COLD SPRING HARBOR, NY--Cold Spring Harbor Laboratory and Orion Genomics of St. Louis have announced a deal that could have important implications for the application of bioinformatics to plant genomics. Orion has signed an exclusive license for new gene discovery technology invented at the laboratory. The technology, called methyl filtration, is a biological method that sifts out noncoding DNA for faster and more cost-effective sequencing of large, complex plant genomes, such as those of maize and wheat.
According to John McPherson, Orion's chief scientific officer, the technology reduces the amount of data to be analyzed and puts it into a form that's easier to manage. "Bioinformatics is really all about discovering genes and discovering what they do based on the sequence," he said. McPherson added that this method, which eliminates the DNA repeats that could complicate analysis, "produces the raw materials for bioinformatics."
The methyl filtration technology, which will be marketed as GeneThresher, will enable Orion to directly sequence and find genes in major plant species much faster and at a much lower cost than other available technologies permit, the lab and company claimed. In fact, tests have shown that GeneThresher can cut the time and cost of sequencing required to find genes by a factor of 5-20, depending on the species being investigated.
GeneThresher works by separating plant genes from repetitive, noncoding DNA in the genome. The technology is better suited to plants' repeat DNA structures, which have methyl groups (one carbon and three hydrogen atoms) attached to them. These methyl groups tend to appear only in filler DNA and not where genes are located, enabling researchers to divide the two by filter cloning genomic libraries in a series of engineered bacterial strains, McPherson explained. Antibiotics are then used to kill off unwanted clones--those with methylated, noncoding DNA. "You can take advantage of the fact that the repeats look different than the genes in plants due to this methylation, so you can trick bugs into essentially eliminating the repeats," McPherson said. The procedure would not work as well in animals because their methylated regions are not largely restricted to repeats, he noted.
Once the repeat DNA has been removed, Orion can sequence the desired clones. Each sequencing breed produced is much more likely to contain a gene and not a repeat, McPherson said.
Excluding junk DNA is a primary concern when sequencing plant genomes, especially those that are extremely large with sizable amounts of noncoding genetic material. While humans, maize, rice, and wheat have similar numbers of genes, the sizes of their genomes vary widely: the human genome has about 3.5 gigabases, maize has 2.5 gigabases, wheat is about five times the size of the human genome, and rice has only some 450 megabases.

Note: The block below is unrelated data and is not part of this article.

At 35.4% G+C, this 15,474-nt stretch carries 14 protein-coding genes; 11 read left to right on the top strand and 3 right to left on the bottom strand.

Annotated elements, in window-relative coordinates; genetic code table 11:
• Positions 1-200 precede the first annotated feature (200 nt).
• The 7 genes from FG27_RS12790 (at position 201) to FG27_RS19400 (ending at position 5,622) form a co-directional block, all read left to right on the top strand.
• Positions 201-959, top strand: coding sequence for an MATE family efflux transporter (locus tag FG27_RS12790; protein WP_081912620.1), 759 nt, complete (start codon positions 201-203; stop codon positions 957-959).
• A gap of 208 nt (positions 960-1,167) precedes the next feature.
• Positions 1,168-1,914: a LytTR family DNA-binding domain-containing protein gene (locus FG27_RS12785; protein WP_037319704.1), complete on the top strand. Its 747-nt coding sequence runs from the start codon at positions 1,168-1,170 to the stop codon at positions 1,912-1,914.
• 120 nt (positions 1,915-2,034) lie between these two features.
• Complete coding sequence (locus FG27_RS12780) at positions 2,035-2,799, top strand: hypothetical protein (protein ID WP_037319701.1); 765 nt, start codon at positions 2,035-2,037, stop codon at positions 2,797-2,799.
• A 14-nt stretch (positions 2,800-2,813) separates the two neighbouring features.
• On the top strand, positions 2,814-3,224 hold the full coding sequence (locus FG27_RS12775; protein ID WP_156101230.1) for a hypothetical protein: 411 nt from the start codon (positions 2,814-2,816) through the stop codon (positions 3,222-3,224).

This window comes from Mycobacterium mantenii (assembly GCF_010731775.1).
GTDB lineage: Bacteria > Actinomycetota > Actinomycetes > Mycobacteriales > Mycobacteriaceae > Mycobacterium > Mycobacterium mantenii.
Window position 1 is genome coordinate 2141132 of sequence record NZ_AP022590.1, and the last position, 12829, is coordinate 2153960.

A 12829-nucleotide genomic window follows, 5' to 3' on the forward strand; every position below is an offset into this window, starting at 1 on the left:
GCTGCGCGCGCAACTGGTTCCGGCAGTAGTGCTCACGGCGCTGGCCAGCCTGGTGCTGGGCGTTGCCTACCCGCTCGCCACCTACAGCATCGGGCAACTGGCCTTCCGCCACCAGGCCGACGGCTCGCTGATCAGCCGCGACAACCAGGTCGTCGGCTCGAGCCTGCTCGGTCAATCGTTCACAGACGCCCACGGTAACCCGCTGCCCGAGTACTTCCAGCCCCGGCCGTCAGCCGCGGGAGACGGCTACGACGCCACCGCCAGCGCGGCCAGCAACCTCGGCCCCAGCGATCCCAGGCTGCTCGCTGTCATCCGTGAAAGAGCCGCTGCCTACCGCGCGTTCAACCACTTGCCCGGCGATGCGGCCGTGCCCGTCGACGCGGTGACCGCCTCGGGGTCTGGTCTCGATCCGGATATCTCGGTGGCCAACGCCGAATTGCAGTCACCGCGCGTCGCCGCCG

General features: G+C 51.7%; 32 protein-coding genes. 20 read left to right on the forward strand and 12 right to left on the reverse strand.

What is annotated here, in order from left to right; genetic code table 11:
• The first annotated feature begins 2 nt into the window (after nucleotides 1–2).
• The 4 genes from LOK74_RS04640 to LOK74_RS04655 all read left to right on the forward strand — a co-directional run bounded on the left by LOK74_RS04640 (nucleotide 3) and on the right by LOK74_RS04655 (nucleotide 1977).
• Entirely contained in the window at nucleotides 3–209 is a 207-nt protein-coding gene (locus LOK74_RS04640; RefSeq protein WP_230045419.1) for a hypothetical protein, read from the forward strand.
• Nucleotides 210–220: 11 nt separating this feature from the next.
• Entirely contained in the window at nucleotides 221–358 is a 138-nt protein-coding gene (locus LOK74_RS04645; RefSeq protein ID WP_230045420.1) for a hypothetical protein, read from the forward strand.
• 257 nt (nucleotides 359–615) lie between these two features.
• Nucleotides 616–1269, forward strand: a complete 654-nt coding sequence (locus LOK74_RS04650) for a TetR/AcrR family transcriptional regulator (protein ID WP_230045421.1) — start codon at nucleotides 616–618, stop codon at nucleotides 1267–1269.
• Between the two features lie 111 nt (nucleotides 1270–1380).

Due to its enormous size, sequencing the wheat genome with existing technology would be difficult and expensive, McPherson noted. A researcher using modern equipment and methodology would likely end up with many repeats and poor gene discovery results. Furthermore, McPherson said, the operation could not be done in less than 10 years. Cold Spring Harbor's procedure, he added, will make it possible to discover most wheat genes within a year, he claimed.
To get an idea of how the new method stacks up, the laboratory here compared its technology to the expressed sequence tag sequencing technique, which avoids the intergenic and noncoding DNA but is limited in that the cDNA libraries it uses leave out or under-represent many potentially important genes. Experiments showed that the technology produced filtered libraries with unique sequences not found in EST databases.
Orion plans to use methyl filtration to provide sequencing services to its research and business partners and expects demand to come from large agricultural companies such as DuPont. The company contended that GeneThresher has great potential to benefit the study of the three major US crops--barley, maize, and wheat. McPherson said Orion has not yet determined what it will charge for access to the technology.
Founded last year, Orion already had links to Cold Spring Harbor: Two of the company's founders, Robert Martienssen and Richard McCombie, work at the laboratory and helped invent the technology. The other two founders, McPherson and Richard Wilson, Orion's president and CEO, are assistant director and codirector, respectively, of the Genome Sequencing Center at the Washington University School of Medicine in St. Louis. All four of the scientists have worked on the Human Genome Project.